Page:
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Parallelism in Hebrew Poetry
Robert Lowth's 1753 study, Lectures on the Sacred Poetry
of the Hebrews, biblical
known that ancient Hebrew writers relied on parallelism to
make their poetry. What is parallelism? It is a structure
of thought (rather than external form like meter or rhyme)
which the writer balances a series of words so that patterns
of deliberate contrast or intentional repetition appear.
These rhetorical devices also appear in English. For instance,
the parallel repetition in the Gettysburg Address: "That
government of the people, by the people, and for the people,
shall not perish from the earth." This parallelism is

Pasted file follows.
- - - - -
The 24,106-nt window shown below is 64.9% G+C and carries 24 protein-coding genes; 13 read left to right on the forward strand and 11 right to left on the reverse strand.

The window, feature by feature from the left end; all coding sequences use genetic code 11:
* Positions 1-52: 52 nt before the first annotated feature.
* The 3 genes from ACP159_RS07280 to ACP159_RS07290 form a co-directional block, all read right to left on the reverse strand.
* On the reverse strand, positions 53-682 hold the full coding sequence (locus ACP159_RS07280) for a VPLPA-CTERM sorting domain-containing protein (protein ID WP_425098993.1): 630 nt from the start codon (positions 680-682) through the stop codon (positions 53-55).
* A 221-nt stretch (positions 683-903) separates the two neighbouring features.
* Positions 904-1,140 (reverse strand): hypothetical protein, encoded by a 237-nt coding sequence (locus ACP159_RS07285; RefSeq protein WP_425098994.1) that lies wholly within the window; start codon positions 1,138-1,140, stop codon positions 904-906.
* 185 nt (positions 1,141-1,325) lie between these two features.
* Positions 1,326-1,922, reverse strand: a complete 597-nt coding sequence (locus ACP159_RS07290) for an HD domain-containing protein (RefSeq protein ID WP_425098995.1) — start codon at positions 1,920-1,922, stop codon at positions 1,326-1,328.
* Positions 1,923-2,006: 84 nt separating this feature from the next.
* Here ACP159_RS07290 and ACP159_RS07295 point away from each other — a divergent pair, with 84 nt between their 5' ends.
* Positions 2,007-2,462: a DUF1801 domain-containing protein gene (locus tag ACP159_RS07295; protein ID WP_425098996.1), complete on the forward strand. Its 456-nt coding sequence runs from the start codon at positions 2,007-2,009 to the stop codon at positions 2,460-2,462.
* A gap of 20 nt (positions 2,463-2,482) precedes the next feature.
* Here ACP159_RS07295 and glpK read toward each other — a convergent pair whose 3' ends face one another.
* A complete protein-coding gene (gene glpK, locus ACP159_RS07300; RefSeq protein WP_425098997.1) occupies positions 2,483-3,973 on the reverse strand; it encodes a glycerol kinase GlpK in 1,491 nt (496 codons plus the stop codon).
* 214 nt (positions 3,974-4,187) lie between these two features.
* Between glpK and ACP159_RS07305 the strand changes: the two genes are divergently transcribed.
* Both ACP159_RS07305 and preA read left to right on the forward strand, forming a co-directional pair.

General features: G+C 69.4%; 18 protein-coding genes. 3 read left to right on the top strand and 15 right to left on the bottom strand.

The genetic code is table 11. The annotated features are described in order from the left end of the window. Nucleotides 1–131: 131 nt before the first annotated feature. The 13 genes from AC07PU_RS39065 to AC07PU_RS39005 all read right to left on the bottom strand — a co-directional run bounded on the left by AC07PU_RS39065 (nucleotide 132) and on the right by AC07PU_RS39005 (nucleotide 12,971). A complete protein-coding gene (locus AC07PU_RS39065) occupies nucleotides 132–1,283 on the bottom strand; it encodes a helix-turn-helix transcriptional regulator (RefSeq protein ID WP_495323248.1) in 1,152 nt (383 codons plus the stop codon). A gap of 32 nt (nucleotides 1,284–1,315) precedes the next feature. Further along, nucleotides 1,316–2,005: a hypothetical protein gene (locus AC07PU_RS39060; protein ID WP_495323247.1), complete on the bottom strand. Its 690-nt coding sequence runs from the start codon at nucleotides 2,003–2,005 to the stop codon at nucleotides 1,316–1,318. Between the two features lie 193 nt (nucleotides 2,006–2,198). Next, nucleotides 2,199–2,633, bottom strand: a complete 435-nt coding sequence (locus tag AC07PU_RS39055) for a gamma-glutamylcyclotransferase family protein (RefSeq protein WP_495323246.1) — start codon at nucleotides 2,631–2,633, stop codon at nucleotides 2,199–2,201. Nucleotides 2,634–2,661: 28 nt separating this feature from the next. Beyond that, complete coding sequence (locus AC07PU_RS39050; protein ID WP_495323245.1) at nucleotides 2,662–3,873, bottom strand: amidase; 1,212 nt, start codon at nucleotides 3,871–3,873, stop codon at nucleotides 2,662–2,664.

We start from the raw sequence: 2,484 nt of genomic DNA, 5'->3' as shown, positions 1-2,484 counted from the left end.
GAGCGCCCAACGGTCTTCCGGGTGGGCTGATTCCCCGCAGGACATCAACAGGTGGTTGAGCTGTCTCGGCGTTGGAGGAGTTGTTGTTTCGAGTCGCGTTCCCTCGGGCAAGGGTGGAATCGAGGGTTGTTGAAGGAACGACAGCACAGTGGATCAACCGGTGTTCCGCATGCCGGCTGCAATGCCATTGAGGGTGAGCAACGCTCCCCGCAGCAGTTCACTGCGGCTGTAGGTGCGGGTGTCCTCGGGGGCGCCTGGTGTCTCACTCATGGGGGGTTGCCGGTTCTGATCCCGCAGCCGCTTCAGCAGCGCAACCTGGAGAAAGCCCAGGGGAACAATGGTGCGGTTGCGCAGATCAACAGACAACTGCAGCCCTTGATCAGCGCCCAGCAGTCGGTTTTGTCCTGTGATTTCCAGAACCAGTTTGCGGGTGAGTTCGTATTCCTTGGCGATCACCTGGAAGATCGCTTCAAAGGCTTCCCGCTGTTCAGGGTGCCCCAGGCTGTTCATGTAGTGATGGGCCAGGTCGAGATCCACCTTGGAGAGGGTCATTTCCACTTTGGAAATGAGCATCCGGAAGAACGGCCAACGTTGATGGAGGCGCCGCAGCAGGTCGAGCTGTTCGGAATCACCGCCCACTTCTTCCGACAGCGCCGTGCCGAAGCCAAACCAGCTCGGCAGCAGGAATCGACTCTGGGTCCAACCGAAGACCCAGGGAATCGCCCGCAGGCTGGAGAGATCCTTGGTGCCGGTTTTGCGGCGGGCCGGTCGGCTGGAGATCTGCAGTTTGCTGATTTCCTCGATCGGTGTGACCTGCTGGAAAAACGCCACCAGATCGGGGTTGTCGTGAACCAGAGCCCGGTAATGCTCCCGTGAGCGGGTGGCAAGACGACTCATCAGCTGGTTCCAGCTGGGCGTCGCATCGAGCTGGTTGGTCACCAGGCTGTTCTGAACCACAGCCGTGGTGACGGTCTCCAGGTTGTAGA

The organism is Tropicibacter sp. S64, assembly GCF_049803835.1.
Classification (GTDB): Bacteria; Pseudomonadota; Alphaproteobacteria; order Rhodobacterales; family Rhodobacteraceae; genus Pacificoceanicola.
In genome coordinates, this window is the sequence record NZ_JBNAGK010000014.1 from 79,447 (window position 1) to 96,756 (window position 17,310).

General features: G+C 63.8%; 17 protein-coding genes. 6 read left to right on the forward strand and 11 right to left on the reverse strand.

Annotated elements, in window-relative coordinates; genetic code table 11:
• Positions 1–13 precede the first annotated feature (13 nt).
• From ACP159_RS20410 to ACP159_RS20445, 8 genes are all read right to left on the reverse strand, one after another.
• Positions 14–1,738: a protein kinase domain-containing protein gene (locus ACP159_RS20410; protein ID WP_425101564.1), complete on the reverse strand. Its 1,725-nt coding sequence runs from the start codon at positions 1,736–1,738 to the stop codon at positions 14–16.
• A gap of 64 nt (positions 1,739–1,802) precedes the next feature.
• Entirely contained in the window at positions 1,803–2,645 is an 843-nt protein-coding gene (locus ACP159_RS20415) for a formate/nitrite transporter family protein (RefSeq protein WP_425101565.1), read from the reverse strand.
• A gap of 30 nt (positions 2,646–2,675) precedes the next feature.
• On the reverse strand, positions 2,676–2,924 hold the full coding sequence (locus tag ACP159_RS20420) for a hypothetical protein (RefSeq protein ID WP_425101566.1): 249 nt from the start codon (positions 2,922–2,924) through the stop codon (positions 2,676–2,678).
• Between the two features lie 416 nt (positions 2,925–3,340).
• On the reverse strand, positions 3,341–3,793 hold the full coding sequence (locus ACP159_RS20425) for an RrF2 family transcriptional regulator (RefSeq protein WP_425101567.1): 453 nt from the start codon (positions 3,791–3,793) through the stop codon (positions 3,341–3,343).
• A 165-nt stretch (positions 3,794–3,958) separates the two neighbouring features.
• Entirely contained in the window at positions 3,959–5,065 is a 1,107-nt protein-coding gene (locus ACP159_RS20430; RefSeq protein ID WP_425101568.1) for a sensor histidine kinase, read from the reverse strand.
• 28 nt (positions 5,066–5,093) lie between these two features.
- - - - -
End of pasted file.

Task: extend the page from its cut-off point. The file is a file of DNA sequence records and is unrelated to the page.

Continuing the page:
called tricolon epistrophe. Another type of parallelism is
juxtaposing opposites, or antithesis. Consider the antithesis
from the "moon landing" speech by Neil Armstrong: "That's
one small step for a man, one giant leap for all mankind." Here,
we have a contrast or antithesis between "small step" and "giant
leap" and between a singular "man" and the collective "all
mankind." The ancient biblical writers were also suckers
for this technique. Here are some examples from the Hebrew
Bible to illustrate such parallelisms.
here for a discussion of the Hebrew Canon.
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